The art of Henry Moore is easy to admire, difficult to love.
The earthbound forms, the holes, the heads that have no faces - his sculptures have a signature we recognize at once. The recognition does not cheer. Instead it carries a premonition of exhaustion. Moore's works are encased in familiarity.
To really see them we must burrow through their sameness. You must work to see a Moore. That labor breeds respect but does not spark delight. No wonder that we hear less ecstasy than duty in the applause that now rains on him as he starts his ninth decade.
Moore deserves his towering reputation. He has long been influential, he remains inventive. He is dogged in his labors. His works grow even larger. Unlike other men as famous. Dali for example. Moore in his old age has not trivialized his art.
Moore's largest and, perhaps most intimidating sculpture, "Knife Edge Mirror Two Piece," guards the major entrance of the new East Building of the National Gallery of Art. Now, to celebrate the artist's 80th birthday, 75 other works, sculptures large and small, etchings, lithographs and drawings, have been placed on view at the Hirshhorn Museum and Sculpture Garden just across the Mall.
All of these are drawn from the Hirshhorn's own collection. No museum in America owns more works by Moore.
Forty years ago Moore's un-Greek statues startled, but 10,000 imitations and the fashions of the '50s (the cars, the kidney swimming pools) have cut into their newsness. He has always worked with traditional materials - wood and plaster, bronze and stone.
Moore continues to insist his works "are not abstractions." He says that all of them are based on the human figure." Then why is it that this statues dampen our affections, hold us at a distance? What is that chill that pervades the Hirshhorn show?
It is a kind of absence. Moore has forced the figure out of humankind into the realm of landscape.
Though he has long shown us females, reclining, mothers with their children, families and kings, his figures are not people. The viewer who approaches the Moores at the Hirshhorn as if they were human, or even superhuman, finds his empathy repelled.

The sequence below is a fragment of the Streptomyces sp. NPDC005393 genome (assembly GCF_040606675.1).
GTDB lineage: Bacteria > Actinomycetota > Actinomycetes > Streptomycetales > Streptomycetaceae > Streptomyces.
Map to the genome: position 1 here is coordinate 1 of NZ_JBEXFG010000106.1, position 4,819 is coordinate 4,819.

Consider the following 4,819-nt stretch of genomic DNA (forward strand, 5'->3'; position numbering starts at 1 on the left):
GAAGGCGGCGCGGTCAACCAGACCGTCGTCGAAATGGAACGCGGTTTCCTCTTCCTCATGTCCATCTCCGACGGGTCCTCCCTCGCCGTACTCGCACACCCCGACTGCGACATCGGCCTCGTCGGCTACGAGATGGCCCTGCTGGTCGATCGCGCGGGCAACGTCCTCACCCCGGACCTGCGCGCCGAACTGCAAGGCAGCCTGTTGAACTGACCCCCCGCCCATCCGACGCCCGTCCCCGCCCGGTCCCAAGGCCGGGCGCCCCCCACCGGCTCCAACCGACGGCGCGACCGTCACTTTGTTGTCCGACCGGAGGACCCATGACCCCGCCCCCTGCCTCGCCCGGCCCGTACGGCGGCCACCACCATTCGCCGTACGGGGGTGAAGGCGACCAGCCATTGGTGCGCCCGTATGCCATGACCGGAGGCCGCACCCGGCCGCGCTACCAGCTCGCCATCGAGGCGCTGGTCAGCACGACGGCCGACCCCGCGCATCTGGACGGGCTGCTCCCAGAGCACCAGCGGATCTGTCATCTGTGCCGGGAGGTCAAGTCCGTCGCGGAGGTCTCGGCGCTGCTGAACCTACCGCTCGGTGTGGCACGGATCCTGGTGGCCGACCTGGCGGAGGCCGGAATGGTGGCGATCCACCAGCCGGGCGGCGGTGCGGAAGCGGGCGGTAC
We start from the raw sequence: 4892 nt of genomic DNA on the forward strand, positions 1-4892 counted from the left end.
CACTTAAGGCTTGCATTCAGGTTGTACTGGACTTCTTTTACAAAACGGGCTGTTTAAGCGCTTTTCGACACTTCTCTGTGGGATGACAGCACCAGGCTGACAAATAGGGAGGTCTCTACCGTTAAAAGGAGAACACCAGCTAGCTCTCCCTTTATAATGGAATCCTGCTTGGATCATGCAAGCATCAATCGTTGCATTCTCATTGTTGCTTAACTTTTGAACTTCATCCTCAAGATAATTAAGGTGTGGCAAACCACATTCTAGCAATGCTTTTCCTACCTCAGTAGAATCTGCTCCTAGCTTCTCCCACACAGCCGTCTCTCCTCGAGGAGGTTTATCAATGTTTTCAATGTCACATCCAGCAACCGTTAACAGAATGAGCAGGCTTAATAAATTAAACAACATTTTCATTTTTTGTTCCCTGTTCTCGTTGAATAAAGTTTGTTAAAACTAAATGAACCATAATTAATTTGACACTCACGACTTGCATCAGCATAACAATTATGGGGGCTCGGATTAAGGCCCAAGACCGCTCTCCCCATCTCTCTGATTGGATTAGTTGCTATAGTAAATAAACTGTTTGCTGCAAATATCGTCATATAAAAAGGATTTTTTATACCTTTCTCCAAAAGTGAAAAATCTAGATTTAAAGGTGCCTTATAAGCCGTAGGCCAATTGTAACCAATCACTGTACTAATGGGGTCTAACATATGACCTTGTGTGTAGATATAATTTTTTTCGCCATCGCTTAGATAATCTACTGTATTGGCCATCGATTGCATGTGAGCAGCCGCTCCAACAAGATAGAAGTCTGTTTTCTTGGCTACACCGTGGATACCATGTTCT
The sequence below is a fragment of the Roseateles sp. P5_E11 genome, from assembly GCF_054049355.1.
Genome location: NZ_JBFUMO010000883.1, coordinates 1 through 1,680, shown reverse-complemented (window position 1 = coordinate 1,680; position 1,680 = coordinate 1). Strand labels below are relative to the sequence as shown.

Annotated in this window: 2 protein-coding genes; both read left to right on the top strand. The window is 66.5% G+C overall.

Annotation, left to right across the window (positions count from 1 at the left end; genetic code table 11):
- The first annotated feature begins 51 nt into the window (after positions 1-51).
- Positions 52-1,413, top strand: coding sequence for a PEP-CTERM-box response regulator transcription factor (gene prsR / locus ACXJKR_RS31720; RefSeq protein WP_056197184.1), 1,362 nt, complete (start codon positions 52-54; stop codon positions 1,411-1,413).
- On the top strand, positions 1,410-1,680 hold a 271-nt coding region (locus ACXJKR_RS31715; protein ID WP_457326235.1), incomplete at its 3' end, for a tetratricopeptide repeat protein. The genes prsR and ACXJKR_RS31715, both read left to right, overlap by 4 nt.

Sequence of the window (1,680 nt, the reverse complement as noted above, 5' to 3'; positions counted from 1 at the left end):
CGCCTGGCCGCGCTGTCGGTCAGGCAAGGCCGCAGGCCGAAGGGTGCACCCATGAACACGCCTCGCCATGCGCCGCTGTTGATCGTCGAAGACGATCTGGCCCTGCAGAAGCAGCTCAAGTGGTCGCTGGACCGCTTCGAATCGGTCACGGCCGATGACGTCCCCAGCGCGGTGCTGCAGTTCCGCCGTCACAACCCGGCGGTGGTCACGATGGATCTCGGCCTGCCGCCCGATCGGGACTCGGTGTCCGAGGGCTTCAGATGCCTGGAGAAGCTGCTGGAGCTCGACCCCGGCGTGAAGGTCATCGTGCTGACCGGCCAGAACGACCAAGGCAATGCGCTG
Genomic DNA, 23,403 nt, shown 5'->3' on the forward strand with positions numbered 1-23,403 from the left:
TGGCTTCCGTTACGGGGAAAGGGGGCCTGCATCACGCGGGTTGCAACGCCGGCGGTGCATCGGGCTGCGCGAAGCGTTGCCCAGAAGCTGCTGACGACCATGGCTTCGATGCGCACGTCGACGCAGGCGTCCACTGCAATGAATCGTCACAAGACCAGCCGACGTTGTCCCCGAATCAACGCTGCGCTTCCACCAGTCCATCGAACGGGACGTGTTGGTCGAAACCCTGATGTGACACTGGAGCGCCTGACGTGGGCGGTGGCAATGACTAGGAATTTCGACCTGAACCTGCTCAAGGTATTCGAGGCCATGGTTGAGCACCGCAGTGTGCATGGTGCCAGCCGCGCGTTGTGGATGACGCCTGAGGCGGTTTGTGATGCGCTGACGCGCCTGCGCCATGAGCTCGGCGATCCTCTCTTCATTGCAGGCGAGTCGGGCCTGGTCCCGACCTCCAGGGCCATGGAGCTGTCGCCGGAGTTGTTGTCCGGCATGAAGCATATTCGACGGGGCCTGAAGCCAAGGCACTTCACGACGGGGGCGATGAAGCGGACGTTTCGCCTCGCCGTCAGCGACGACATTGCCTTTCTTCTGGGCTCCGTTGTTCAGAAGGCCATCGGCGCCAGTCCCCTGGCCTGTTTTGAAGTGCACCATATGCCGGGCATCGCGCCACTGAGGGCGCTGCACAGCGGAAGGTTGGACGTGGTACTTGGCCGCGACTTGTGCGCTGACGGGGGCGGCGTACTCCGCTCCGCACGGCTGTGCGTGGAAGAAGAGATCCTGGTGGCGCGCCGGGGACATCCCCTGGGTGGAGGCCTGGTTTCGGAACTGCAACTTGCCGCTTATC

Moore's sculptures have no faces, though sometimes they wear masks. They are never individuals. The life they have is landscape-life. The spirits that inhabit them are related to the spirits of mountains, rocks and bones.
Even in the blitz, when England was united, when hope was at a premium and comradeship was palpable, Moore drew his fellow Londoners sleeping in the underground as if their huddled bodies were as ageless as rows of rounded hills.
Most of Moore's conventions - the boneless flesh, the holes that we look into, the walls behind his figures - force the eye toward vistas, make us peer beyond.
Asked not long ago to list artists he admired, Moore said, "I'll give you the 10 greatest," but then came up with six - Rembrandt, Michelangelo, Masaccio, Raphael, Titian and Grunewald. "It is not that any one of them deserves to be included because he is the best colorist, or another the best designer, or some such. That's a tedious and mechanical kind of choice . . . The artists I named were all humanists of the first magnitude . That is all I care for in a great artist, but it is everything."